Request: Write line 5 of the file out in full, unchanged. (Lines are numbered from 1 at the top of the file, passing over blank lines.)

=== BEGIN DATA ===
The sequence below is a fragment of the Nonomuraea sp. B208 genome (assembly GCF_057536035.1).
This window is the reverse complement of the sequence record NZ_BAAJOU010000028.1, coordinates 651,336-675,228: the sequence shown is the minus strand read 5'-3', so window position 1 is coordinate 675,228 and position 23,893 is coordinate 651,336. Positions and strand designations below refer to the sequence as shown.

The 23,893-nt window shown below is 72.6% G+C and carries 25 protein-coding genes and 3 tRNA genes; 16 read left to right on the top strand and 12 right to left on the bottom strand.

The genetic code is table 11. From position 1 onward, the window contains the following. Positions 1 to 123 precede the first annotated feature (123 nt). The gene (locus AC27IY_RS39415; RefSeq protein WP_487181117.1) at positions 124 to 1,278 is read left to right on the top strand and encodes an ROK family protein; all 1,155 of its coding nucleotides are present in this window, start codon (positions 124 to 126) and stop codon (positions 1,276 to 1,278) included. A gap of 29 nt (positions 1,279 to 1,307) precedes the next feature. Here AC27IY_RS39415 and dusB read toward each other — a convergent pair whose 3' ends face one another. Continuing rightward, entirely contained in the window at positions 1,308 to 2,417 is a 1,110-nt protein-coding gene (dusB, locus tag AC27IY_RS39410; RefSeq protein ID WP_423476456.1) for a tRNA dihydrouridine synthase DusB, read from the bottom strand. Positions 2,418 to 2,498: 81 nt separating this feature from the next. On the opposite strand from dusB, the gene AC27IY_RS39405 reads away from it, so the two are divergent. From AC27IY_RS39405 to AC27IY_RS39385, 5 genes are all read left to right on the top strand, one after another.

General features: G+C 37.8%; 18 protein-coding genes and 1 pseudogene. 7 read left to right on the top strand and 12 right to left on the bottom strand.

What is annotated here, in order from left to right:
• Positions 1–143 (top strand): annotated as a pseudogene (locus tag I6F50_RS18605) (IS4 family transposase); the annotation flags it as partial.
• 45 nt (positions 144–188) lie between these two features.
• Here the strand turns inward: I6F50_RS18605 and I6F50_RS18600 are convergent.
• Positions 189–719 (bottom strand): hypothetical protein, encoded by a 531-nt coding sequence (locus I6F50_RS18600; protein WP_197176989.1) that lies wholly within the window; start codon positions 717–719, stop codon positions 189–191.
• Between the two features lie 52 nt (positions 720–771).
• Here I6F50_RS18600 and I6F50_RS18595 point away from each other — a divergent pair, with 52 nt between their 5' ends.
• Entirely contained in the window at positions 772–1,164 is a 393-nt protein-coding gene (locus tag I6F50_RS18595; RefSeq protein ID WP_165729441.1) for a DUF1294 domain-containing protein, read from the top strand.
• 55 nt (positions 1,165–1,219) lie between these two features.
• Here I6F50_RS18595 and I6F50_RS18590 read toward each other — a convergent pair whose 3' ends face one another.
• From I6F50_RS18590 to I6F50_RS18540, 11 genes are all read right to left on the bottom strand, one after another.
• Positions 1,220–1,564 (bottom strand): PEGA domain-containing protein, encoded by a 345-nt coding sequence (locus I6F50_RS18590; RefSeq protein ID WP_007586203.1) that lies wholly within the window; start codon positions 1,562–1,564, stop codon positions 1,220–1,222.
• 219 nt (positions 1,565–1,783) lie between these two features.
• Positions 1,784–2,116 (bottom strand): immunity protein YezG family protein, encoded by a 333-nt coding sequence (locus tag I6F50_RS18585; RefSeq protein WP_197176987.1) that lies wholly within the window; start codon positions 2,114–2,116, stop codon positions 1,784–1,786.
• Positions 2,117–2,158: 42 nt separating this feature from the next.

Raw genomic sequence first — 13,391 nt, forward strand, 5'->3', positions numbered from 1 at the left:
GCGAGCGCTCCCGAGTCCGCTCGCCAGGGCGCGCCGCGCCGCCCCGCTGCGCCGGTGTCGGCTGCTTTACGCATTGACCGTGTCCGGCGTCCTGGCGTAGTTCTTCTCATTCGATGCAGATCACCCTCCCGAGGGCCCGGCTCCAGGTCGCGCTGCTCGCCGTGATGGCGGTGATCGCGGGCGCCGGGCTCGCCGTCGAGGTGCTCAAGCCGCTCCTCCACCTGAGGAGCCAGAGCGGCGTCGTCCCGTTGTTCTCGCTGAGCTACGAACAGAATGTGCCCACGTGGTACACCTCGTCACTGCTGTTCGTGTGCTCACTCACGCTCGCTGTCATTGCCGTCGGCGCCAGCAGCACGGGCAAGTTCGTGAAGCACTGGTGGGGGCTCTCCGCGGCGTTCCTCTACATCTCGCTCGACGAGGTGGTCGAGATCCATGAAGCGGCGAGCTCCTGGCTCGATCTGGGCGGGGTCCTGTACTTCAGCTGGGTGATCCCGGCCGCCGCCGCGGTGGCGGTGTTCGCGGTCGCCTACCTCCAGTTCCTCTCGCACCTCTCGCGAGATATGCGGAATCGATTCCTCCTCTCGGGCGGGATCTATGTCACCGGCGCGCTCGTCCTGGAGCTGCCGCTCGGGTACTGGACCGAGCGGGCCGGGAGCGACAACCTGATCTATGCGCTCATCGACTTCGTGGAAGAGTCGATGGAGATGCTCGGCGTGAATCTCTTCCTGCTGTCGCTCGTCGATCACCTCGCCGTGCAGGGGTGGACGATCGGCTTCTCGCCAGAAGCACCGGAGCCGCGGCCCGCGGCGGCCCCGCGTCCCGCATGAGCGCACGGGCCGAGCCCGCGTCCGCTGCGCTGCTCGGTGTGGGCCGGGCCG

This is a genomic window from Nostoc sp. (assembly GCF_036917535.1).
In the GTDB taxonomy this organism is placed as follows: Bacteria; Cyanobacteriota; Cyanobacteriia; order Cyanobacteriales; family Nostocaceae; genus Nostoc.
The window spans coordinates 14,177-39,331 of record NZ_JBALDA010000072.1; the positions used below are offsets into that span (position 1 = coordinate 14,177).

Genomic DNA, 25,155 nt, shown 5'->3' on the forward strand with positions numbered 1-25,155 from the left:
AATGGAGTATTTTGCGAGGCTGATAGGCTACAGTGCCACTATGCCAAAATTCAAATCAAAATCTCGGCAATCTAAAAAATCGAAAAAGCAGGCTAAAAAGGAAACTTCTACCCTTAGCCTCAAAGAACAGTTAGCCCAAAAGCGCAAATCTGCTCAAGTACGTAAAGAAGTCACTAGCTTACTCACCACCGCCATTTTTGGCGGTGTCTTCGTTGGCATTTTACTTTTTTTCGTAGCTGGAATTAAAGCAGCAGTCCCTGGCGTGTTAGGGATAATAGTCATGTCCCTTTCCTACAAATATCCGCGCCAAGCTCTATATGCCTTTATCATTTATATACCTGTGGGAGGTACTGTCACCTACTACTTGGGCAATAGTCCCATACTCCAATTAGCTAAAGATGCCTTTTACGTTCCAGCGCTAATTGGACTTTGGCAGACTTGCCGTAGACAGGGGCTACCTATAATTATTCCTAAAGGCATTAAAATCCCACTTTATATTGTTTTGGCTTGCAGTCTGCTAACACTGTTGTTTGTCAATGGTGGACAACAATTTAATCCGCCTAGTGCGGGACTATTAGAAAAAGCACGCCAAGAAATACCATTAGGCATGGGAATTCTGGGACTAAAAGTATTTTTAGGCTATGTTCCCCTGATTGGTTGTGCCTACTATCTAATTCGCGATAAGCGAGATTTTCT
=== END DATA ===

General features: G+C 37.8%; 18 protein-coding genes and 1 pseudogene. 7 read left to right on the top strand and 12 right to left on the bottom strand.